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I've found the symbol :=: in some Clarion code and I can't seem to figure out exactly what it does. The code was written by a previous developer many years ago, so I can't ask him. I also have not been able to find any results for "colon equals colon" in Google.

Here is an example of the code, where bufSlcdpaDtl is a file object:

lCCRecord Like(bufSlcdpaDtl),Pre(lCCRecord)

! ...other stuff...

lCCRecord :=: bufSlcdpaDtl

I'm wondering if it's something similar to ::= in Python or possibly the assignment operator :=.

share|improve this question
You can try to using for special character search – andlrc Oct 4 '12 at 15:24
+1 for a great search engine. Bookmarked. However, I still can't find what it's called. I found some references to it, like here for Haskell, but no one calls the operator by name... – DanM7 Oct 4 '12 at 15:36
up vote 3 down vote accepted

In the language reference manual on page 561 This is called the Deep assignment operator. The syntax is destination :=: source. Destination can be a label of a GROUP, RECORD, QUEUE ds or an array. The source can be the same plus a numeric, string const, variable, procedure, or expression. It will perform multiple individual component variable assignments from one ds to another. More information can be found in that document as well as the apparent home of clarion:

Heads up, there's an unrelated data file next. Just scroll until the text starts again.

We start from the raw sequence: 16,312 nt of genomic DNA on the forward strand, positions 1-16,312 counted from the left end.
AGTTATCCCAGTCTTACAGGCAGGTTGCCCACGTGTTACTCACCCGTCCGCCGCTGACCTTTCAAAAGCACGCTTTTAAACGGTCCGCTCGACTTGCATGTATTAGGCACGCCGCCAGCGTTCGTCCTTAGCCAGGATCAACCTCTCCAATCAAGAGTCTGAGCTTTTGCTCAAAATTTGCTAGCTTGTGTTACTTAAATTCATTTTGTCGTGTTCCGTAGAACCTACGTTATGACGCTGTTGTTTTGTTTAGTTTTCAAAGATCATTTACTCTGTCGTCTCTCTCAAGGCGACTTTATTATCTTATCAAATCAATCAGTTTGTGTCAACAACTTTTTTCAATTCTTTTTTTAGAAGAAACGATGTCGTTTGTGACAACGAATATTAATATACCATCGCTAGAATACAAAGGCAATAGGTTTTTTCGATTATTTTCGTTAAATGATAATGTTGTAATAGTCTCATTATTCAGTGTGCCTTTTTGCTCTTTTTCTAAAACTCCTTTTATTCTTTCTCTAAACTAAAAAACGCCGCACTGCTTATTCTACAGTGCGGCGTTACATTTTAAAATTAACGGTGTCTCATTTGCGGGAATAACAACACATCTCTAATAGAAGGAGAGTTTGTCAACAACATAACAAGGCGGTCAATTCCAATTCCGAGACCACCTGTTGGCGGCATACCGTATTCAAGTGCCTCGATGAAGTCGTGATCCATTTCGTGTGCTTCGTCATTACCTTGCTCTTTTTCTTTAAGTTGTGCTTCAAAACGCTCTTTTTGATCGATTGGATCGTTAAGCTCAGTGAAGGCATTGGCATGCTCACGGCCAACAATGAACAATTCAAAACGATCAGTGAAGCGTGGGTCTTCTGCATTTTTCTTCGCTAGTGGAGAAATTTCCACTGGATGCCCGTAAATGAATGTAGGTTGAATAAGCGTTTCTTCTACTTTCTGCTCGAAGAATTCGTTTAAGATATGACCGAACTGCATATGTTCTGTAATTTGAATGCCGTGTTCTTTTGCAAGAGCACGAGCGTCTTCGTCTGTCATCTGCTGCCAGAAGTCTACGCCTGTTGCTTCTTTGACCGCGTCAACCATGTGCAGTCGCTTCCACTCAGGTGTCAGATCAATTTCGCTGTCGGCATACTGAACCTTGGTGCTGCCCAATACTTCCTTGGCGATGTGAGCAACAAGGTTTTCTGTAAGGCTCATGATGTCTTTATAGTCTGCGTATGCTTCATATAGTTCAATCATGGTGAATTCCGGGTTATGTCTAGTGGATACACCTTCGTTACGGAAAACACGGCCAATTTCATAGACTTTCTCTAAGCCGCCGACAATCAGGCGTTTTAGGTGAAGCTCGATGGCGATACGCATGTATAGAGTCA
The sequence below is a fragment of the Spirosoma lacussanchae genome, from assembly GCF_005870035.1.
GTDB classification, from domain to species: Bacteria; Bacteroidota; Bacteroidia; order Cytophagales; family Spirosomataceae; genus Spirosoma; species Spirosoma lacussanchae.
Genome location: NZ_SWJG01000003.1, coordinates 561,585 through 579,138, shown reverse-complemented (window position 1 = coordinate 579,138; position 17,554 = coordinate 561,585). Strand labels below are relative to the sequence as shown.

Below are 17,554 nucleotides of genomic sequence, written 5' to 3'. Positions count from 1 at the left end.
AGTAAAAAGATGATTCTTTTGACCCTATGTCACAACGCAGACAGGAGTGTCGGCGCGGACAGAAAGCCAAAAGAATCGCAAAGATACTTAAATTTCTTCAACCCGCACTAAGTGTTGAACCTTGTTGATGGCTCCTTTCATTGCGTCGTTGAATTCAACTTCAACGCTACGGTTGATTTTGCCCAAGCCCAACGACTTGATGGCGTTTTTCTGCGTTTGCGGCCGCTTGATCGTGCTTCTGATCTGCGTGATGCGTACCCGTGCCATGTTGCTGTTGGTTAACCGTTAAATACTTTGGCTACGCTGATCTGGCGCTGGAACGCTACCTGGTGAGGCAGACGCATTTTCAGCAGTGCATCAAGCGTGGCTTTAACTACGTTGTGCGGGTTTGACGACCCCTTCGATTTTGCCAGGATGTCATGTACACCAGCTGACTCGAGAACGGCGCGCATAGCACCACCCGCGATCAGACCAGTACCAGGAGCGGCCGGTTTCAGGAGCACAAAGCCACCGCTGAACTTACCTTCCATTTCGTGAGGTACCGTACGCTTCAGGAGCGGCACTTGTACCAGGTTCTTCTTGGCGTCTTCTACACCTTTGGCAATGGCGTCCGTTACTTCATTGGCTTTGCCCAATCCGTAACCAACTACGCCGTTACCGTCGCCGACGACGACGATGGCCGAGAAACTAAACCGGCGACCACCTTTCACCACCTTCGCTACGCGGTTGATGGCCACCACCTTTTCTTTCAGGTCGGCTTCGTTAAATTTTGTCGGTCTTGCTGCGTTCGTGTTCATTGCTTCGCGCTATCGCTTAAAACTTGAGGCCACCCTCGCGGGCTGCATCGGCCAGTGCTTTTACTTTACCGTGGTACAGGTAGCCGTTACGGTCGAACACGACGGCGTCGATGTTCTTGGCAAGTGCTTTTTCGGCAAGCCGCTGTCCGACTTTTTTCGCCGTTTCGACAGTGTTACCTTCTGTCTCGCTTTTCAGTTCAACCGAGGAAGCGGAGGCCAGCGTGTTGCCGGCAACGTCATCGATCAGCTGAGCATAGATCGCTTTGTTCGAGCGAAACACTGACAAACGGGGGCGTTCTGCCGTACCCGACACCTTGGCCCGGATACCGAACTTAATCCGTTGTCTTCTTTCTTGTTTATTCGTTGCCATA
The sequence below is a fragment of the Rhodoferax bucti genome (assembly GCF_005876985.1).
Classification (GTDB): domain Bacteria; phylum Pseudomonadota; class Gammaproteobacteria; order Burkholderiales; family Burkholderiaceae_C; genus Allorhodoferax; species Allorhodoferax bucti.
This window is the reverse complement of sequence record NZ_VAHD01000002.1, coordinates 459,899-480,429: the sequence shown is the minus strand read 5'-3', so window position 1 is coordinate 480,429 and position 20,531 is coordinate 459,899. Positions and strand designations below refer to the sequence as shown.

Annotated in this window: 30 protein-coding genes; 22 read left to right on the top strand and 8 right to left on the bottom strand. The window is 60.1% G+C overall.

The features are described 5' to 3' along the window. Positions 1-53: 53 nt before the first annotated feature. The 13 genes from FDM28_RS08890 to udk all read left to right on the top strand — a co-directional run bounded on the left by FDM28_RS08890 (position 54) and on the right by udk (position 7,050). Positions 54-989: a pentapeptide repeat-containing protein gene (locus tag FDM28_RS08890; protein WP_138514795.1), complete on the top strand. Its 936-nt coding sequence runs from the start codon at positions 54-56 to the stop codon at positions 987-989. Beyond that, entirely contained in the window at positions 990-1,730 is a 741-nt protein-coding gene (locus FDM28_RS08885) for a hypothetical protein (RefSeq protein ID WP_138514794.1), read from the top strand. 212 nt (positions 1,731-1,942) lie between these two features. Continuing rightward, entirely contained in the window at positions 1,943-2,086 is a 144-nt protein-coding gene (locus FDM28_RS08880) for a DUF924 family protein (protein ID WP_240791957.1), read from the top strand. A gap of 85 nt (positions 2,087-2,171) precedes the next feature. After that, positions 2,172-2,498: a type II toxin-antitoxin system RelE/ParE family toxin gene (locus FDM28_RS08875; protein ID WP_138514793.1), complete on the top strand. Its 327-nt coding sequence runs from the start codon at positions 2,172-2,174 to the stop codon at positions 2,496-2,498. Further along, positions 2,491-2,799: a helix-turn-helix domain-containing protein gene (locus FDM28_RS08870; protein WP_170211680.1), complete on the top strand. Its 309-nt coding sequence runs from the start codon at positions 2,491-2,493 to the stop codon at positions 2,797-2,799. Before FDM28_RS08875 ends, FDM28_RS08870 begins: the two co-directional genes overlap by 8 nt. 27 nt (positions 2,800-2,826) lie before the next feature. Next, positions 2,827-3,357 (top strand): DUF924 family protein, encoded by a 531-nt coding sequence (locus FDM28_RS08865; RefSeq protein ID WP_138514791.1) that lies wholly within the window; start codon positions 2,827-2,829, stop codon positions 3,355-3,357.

A great example of what the Deep Assignment operator does:

Group1 GROUP
    S    SHORT
    L    LONG

Group2 GROUP
    L    SHORT
    S    REAL
    T    LONG

ArrayField SHORT,DIM(1000)


Group2 :=: Group1   ! Is equivalent to: 
                    !     Group2.S = Group1.S
                    !     Group2.L = Group1.L
                    ! and performs all necessary data conversion 

ArrayField :=: 7    ! Is equivalent to: 
                    !     LOOP I# = 1 to 1000
                    !         ArrayField[I#] = 7
                    !     END
share|improve this answer
Excellent! I will update my question with some sample code as well now. Thanks. – DanM7 Oct 4 '12 at 15:44

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